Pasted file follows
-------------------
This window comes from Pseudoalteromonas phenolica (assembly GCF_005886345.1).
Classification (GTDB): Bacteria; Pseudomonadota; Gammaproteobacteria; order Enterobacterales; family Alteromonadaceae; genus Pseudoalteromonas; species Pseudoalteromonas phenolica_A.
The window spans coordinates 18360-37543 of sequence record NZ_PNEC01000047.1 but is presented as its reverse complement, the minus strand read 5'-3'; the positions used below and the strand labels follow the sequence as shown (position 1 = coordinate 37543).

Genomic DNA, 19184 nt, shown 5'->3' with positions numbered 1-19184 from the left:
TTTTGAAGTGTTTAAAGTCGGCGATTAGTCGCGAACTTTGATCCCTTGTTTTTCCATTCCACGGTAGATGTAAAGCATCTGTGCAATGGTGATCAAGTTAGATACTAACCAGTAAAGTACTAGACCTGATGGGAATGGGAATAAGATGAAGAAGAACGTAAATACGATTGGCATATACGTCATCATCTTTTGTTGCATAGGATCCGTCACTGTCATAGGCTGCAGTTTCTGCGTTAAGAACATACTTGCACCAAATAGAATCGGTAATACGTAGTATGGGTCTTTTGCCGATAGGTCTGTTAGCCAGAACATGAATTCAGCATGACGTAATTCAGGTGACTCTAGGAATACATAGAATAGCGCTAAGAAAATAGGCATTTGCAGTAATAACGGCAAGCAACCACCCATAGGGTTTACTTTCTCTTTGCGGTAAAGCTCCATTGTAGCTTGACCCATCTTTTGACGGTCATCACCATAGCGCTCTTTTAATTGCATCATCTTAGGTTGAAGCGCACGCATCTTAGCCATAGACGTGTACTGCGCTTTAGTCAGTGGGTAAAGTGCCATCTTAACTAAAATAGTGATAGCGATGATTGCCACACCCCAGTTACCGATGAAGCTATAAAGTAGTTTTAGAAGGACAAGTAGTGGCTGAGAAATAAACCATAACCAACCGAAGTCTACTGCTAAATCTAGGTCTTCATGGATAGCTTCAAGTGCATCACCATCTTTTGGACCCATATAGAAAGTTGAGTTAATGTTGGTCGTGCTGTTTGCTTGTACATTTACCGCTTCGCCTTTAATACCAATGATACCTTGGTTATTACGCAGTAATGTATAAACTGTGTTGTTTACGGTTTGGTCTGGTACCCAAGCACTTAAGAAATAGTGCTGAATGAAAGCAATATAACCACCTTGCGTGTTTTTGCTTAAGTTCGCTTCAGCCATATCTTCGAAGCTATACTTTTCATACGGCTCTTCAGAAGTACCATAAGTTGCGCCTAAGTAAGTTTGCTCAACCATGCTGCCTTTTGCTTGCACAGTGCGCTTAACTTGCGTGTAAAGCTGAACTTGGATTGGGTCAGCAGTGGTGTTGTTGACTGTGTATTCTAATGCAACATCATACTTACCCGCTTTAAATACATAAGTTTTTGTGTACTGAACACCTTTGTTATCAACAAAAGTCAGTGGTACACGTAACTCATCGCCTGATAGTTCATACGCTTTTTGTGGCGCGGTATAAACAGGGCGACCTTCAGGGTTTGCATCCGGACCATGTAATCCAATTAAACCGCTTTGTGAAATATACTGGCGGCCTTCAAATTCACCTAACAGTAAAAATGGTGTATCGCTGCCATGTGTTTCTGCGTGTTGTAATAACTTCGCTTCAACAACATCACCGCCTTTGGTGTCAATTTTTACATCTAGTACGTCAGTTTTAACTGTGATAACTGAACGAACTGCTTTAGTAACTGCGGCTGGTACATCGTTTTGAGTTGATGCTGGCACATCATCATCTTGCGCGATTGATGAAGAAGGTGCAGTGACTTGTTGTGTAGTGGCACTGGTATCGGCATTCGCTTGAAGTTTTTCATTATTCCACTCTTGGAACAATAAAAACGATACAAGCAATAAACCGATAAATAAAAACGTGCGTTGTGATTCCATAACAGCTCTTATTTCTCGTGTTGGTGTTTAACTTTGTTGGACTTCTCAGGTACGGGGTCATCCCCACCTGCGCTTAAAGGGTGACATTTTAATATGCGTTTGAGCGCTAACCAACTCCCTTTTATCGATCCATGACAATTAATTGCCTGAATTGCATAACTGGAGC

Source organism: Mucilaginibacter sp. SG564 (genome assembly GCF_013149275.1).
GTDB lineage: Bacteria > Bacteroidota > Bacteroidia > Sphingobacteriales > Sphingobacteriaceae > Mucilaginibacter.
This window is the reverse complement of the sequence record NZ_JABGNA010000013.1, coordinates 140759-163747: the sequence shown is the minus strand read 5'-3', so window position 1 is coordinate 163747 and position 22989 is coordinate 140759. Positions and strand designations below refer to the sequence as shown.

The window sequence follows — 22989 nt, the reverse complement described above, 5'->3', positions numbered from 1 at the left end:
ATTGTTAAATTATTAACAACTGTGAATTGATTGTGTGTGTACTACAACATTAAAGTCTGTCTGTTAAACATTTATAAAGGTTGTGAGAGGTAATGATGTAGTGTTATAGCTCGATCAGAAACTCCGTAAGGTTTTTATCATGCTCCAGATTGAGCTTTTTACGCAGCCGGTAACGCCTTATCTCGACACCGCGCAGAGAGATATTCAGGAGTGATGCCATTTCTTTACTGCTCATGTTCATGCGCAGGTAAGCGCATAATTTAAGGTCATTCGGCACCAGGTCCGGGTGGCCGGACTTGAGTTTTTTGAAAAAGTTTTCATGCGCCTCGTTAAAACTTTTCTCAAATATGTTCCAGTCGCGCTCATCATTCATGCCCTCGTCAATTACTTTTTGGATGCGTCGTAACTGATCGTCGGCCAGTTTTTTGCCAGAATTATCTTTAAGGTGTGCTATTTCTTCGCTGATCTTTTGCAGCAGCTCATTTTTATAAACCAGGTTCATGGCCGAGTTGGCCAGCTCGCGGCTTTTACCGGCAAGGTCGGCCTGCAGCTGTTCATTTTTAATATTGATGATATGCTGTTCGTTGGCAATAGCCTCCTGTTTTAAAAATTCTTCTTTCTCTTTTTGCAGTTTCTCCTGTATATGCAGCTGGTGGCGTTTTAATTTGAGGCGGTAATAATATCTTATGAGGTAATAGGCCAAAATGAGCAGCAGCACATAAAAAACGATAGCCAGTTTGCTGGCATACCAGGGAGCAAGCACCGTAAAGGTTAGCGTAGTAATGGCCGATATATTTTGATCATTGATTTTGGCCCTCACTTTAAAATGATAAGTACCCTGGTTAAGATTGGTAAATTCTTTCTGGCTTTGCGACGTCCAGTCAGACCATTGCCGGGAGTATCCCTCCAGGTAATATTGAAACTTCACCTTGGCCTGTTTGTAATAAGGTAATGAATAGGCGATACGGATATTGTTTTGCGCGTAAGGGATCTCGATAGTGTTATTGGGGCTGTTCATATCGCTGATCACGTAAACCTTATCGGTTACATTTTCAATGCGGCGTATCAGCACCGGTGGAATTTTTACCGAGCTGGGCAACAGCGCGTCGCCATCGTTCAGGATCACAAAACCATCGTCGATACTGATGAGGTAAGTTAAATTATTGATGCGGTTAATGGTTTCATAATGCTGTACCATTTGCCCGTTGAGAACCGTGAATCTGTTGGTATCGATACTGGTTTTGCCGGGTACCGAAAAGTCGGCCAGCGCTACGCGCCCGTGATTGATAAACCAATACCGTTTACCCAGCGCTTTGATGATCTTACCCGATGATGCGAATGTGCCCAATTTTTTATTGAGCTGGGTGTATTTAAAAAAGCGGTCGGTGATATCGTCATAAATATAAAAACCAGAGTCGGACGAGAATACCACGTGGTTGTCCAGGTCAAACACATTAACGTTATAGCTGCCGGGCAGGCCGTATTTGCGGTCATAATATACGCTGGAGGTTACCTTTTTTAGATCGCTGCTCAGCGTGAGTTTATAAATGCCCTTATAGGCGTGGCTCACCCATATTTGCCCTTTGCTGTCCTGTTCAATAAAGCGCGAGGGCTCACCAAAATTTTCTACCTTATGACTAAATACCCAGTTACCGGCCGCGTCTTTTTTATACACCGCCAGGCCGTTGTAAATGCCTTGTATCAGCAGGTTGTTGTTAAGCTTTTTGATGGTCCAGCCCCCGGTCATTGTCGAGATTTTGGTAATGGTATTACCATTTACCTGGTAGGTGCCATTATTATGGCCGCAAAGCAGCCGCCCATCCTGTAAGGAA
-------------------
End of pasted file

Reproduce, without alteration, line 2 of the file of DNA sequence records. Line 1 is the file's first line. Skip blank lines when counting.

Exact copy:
Classification (GTDB): Bacteria; Pseudomonadota; Gammaproteobacteria; order Enterobacterales; family Alteromonadaceae; genus Pseudoalteromonas; species Pseudoalteromonas phenolica_A.